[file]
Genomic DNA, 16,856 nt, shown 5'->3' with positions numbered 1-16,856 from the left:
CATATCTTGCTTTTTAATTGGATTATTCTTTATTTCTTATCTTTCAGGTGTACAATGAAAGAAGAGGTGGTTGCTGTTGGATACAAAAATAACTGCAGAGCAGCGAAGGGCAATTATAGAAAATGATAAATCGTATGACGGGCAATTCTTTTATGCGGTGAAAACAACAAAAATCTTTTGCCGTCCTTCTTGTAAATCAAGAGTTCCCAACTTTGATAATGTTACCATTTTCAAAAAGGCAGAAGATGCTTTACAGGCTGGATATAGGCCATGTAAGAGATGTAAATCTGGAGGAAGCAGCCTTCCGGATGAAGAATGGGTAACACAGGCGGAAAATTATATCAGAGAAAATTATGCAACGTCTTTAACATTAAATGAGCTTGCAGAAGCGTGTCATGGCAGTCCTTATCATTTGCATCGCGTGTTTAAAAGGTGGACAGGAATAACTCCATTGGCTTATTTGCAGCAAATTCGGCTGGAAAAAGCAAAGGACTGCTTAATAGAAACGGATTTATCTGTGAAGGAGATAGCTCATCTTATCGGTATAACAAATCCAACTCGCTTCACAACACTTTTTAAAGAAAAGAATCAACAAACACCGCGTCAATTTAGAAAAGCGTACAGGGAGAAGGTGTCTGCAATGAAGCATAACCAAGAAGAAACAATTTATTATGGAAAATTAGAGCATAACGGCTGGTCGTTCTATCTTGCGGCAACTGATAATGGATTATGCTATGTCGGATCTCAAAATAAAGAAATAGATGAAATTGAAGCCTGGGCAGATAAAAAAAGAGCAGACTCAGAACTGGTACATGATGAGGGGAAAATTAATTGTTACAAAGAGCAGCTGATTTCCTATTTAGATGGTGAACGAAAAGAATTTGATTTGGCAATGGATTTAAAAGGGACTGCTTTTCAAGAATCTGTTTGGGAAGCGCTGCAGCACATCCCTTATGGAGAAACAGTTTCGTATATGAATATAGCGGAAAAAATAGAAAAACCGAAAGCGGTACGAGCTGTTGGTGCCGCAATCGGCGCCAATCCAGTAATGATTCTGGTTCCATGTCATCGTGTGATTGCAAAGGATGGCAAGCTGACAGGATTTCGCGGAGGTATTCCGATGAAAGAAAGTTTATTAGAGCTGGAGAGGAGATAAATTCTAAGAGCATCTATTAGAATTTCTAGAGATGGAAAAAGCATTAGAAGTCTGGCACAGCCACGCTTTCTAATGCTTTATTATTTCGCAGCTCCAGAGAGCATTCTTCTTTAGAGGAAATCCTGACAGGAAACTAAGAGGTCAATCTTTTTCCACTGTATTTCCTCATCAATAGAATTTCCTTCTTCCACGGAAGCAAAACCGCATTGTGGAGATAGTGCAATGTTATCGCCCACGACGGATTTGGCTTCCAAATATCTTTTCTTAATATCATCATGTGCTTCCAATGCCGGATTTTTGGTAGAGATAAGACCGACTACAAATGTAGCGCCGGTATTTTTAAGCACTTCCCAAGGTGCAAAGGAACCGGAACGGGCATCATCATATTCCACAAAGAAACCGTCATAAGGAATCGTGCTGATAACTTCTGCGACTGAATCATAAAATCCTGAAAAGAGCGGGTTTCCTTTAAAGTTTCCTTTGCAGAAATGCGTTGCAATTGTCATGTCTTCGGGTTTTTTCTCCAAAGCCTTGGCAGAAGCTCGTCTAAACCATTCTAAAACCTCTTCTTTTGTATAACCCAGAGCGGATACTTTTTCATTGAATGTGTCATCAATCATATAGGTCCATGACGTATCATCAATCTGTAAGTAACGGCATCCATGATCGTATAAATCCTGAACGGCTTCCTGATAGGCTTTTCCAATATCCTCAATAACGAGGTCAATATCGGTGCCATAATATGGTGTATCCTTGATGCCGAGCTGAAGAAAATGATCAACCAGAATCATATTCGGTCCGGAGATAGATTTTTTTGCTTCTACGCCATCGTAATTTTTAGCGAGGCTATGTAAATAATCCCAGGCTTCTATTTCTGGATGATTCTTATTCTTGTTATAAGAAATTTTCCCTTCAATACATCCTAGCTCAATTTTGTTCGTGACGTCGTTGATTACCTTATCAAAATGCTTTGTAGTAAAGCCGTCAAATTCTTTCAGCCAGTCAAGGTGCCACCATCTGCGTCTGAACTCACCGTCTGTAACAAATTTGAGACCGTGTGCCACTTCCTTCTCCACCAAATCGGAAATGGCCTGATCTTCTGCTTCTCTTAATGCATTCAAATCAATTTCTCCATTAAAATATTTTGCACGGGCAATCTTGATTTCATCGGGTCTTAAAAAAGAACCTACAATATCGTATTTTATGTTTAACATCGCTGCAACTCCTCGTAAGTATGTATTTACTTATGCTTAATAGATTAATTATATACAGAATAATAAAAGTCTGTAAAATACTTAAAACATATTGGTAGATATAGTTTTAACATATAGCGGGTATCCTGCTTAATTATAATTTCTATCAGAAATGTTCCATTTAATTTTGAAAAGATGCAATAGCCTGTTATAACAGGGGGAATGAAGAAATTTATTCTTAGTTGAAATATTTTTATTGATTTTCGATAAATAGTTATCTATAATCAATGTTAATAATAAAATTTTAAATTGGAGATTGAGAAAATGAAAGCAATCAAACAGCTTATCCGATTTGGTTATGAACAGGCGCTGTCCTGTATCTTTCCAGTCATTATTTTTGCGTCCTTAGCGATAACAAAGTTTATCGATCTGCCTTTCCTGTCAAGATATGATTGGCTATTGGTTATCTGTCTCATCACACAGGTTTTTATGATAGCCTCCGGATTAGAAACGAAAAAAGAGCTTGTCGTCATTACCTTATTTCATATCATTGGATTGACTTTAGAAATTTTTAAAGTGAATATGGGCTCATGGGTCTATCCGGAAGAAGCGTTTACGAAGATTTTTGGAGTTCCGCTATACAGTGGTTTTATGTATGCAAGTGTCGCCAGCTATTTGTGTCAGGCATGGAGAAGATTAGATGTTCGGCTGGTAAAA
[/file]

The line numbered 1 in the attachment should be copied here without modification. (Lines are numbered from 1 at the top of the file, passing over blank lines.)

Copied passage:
Genomic DNA, 16,856 nt, shown 5'->3' with positions numbered 1-16,856 from the left: